Guwahati: In the dictionary of militants across the Northeast, extortion is investment in a revolution for sovereignty or self-rule. And in a revolution, every paisa counts.
So the outlawed Ulfa has borrowed ideas from the world of banking and investment to now start extorting in “equated monthly instalments”, or EMI, in doses small enough for the victims not to feel the pinch.
Since its formation in 1979, the United Liberation Front of Assam has been relying on extortion from major business groups, oil majors and tea firms to sustain its “struggle for an independent Assam.” But with the big money sources drying up, it had of late been hard pressed to maintain an annual budget estimated at Rs30-35 crore.
According to police officials, the outfit has thus broad-based its extortion network to cover petty traders, villagers and salaried people, demanding regular payments in small doses.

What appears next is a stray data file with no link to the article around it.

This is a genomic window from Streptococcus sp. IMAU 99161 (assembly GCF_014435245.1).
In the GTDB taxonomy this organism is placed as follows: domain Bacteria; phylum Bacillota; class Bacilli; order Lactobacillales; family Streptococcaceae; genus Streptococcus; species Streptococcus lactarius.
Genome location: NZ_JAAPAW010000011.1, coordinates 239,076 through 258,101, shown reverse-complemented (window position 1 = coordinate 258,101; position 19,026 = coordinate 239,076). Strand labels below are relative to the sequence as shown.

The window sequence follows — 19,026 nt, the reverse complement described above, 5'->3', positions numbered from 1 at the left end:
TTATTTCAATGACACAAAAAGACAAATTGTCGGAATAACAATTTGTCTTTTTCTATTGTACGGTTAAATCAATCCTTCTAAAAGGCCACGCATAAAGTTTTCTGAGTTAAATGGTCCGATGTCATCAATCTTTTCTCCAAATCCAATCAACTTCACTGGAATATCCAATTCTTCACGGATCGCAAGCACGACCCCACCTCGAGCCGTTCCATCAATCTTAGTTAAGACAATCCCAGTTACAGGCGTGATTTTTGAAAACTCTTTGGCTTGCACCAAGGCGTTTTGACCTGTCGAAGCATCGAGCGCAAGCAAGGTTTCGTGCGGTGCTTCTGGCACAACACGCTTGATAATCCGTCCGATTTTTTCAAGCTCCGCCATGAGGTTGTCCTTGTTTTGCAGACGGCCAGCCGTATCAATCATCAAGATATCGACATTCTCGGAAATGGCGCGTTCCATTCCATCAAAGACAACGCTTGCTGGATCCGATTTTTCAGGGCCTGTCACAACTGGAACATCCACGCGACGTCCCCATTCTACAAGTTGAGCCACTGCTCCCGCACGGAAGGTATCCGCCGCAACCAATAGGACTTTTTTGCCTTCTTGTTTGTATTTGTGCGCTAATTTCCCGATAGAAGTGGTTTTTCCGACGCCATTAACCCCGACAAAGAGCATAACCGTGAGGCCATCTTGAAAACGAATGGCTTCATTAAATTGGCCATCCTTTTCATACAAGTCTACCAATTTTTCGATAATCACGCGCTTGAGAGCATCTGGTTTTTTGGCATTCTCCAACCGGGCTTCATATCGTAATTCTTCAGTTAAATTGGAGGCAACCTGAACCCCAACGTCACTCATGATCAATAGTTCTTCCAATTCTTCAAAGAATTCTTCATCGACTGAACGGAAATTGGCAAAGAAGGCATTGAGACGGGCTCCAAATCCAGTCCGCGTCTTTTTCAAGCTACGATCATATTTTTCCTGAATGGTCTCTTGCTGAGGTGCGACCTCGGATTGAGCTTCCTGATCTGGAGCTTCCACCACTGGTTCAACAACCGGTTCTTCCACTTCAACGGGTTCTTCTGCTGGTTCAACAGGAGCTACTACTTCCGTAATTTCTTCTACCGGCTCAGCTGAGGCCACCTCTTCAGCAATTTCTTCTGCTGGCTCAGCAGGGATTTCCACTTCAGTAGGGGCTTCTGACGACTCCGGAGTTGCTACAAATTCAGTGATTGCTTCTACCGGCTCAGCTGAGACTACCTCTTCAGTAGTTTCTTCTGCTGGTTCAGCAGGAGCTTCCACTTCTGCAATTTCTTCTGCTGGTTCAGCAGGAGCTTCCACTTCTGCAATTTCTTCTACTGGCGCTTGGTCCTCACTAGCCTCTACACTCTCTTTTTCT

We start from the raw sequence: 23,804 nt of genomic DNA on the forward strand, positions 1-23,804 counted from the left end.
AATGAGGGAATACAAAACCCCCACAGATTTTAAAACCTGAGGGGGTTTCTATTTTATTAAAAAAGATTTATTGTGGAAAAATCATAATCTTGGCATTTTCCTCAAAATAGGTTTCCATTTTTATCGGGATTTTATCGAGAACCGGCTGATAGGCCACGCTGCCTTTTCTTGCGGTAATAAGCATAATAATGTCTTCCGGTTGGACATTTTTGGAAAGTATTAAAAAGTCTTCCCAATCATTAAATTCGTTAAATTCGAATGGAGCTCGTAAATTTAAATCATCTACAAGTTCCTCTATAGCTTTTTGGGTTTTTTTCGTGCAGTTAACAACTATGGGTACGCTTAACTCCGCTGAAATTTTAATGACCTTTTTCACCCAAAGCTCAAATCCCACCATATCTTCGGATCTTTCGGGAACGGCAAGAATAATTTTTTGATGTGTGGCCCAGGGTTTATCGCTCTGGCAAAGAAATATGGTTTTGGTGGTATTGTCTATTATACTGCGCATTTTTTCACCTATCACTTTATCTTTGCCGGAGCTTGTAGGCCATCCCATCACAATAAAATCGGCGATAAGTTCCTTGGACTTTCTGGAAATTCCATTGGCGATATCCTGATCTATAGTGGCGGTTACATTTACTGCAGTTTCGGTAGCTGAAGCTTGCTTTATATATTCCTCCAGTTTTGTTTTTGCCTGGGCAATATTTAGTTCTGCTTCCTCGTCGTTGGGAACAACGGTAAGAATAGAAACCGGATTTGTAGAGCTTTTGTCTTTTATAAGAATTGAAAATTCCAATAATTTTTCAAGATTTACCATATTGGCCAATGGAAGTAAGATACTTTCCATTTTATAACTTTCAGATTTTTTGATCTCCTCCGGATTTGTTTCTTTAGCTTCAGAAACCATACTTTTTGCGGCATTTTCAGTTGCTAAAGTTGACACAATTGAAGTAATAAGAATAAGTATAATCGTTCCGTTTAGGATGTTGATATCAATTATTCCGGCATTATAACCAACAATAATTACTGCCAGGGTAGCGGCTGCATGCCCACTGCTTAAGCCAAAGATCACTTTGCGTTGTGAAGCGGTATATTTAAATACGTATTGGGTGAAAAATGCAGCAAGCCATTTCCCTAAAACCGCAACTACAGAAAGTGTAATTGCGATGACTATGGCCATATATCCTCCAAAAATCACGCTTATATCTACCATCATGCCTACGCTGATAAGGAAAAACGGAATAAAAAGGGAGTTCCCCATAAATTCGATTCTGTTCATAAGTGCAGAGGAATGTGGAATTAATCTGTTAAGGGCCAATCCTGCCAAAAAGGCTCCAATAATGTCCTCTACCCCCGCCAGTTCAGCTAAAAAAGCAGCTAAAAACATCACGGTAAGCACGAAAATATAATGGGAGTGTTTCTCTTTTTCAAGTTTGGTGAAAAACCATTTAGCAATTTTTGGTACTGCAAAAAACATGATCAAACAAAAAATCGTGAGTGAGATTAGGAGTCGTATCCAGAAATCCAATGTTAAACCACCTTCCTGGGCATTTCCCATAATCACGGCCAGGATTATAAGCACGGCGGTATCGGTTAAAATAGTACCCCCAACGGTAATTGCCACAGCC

“In some cases, victims have been paying as low as Rs2,000 on almost a monthly basis,” said a senior officer who didn’t want to be named.
Assam chief minister Tarun Gogoi is worried by Ulfa’s new strategy, which is being referred to as a “systematic extortion plan”. He said the government has reports of extortions on a large scale, but at the micro level. “These days the militants are collecting money in small, regular amounts, but we have not been able to do anything about it since no one is complaining,” he said earlier this week.
Ulfa is believed to be amassing an average Rs1.5 crore from such micro-collections every month.
But the outfit has not abandoned the big-money strikes. Such as the abduction of Food Corp. of India executive director P.C. Ram, for whose release it has reportedly demanded Rs21 crore.
Ulfa has also been extorting in kind—bicycles, motorcycles, foodgrains, mobile phone handsets and mobile phone SIM cards. Intelligence officials said that while Ulfa’s foot soldiers get only a small portion of the extorted money—a monthly stipend of Rs2,000-5,000, besides cash incentives for subversive successes—the bulk of the collection goes to Arabinda Rajkhowa and Paresh Barua, the top two in Ulfa’s hierarchy.
A recent US report on the extortion-rich Ulfa said its commander-in-chief Barua has assets in Bangladesh and Southeast Asia worth more than $110 million (Rs451 crore). The Union home ministry puts its financial strength at around Rs200 crore.